Palermo suggests that Picasso may have been “practising a strategy of evasion” so as to “protect himself and his work from subjection to literature and literary notions of meaning.” Do we need to know about Picasso’s “historical situation,” or who Casagemas was, to full understand the picture? Palermo says that he has to admit that “Casagemas the historical person means nothing to me,” and seems to suggest that if we do need to know about Casagemas “we may find ourselves narrowly limited in our effort to respond to the picture – to bring to it or to allow it to compel from us the quality of feeling appropriate to it.” Perhaps, but my own feelings are that I do want to know about Casagemas and what happened in Paris in 1901. It adds to my enjoyment, and understanding, of the picture to have that information available to me. This may, of course, may not impress those who like to consider works of art as standing outside their immediate contexts, and want to talk in terms of pure aesthetics. And my use of the word “enjoyment” may likewise be out of step in the eyes of those who like to see significance in what they view as important art. I occasionally have the impression that enjoyment is not a priority for many critics and/or academics.  Some of the  “significance” they deem of more importance may take on a religious aspect, in their eyes.

It is the religious aspect that appears to be behind Palermo’s assertion that “The painter claims the authority of one with something compelling to reveal who is in a position to reveal it.” It sounds dogmatic, and possibly points to art taking over from religion in some ways? There have always been religious artists in the sense of them portraying scenes from the Bible and other religious tracts, but modern artists laid claim to a broader definition of what art is for. And the development of modernism did bring a reaction from the church. As Palermo says, “All the verities involved by religion, authority, style, are thrown into question, and the writer or artist is no longer able to estimate the response of his audience to the symbols and references with which he works.” It’s easy to see why the church would suspect modernism of encouraging the doubts and ambiguities inherent in its development. The challenge to the authority of the church was implicit in such a situation.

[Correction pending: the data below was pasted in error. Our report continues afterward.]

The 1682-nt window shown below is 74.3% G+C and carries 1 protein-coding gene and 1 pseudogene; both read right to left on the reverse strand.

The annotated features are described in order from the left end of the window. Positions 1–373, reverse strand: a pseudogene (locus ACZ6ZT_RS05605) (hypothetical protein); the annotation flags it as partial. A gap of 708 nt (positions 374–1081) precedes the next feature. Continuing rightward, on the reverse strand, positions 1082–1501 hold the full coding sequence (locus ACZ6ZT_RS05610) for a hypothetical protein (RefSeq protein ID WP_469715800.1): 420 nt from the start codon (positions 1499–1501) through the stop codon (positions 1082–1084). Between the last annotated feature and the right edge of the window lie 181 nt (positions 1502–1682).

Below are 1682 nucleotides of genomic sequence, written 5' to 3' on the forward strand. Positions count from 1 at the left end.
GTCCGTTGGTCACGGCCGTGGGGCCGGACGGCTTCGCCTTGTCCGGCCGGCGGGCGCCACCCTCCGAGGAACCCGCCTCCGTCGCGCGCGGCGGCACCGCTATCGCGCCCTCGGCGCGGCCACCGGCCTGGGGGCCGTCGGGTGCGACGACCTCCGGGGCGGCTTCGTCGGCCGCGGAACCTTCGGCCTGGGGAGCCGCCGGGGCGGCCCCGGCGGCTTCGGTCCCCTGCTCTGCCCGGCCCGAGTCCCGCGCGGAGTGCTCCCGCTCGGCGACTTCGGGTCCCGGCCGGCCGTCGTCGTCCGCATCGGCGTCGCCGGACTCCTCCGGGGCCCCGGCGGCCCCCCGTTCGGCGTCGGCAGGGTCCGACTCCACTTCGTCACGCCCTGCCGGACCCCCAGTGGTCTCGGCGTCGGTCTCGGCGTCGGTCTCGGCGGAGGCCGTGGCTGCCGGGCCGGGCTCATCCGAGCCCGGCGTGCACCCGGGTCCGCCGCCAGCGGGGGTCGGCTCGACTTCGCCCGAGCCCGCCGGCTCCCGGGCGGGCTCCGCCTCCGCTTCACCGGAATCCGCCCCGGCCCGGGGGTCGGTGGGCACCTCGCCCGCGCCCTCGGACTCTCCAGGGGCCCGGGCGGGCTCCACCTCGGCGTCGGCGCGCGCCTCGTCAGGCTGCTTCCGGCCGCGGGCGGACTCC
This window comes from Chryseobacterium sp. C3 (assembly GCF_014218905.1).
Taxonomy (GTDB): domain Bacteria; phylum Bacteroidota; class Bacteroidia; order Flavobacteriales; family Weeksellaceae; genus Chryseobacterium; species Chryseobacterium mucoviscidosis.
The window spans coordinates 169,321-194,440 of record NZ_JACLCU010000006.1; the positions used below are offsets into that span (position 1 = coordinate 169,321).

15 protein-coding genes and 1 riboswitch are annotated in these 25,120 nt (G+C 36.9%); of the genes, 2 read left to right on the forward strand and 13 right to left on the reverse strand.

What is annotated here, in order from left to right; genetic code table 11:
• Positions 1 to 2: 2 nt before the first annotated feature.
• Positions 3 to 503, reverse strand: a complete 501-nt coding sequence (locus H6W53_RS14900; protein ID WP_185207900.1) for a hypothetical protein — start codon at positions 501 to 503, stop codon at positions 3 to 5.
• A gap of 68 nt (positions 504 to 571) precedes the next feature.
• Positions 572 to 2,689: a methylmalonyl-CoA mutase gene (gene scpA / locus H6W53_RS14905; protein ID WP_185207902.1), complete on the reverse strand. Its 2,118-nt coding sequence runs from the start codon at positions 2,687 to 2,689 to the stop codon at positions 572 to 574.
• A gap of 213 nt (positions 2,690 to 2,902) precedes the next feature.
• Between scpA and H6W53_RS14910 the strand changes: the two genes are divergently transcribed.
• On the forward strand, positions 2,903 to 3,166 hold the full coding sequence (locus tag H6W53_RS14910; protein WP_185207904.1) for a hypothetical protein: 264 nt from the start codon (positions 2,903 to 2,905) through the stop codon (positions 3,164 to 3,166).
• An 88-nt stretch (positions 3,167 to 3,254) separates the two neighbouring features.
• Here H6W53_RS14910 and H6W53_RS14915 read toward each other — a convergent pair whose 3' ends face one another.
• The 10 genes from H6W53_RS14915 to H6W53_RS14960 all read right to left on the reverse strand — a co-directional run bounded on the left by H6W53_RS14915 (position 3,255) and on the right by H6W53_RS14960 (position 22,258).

According to Palermo it was far from coincidental that as Picasso was “devising his enigmatic allegories and plays on traditional iconography, Christianity was simultaneously at a critical stage in its own engagement with modernism.” The criticism of Christianity that took place in the 19th Century “struck at the heart of its authority and quite possibly put all other authority at stake along with its own.” I suppose this can be taken to suggest that, if one was free to believe whatever one wanted to, then the artist was free to do whatever he wanted to on canvas. Was modernist art an attempt to found a new authority? Art as a kind of religion? It has been suggested that, in our own time, galleries are the new cathedrals. And it may not be far-fetched to see the response to the death of a pop super-star like David Bowie as having some quasi-religious aspects as the Archbishop of Canterbury joined in the tributes to him, people held all-night vigils in his memory, crowds gathered at places associated with his activities, radio reports spoke of “pilgrimages,” and friends and others talked with almost-mystical appreciation of him as man and artist. They didn’t exactly suggest that he could walk on water, or cure the ailing, but some of the comments were not far from that sort of belief.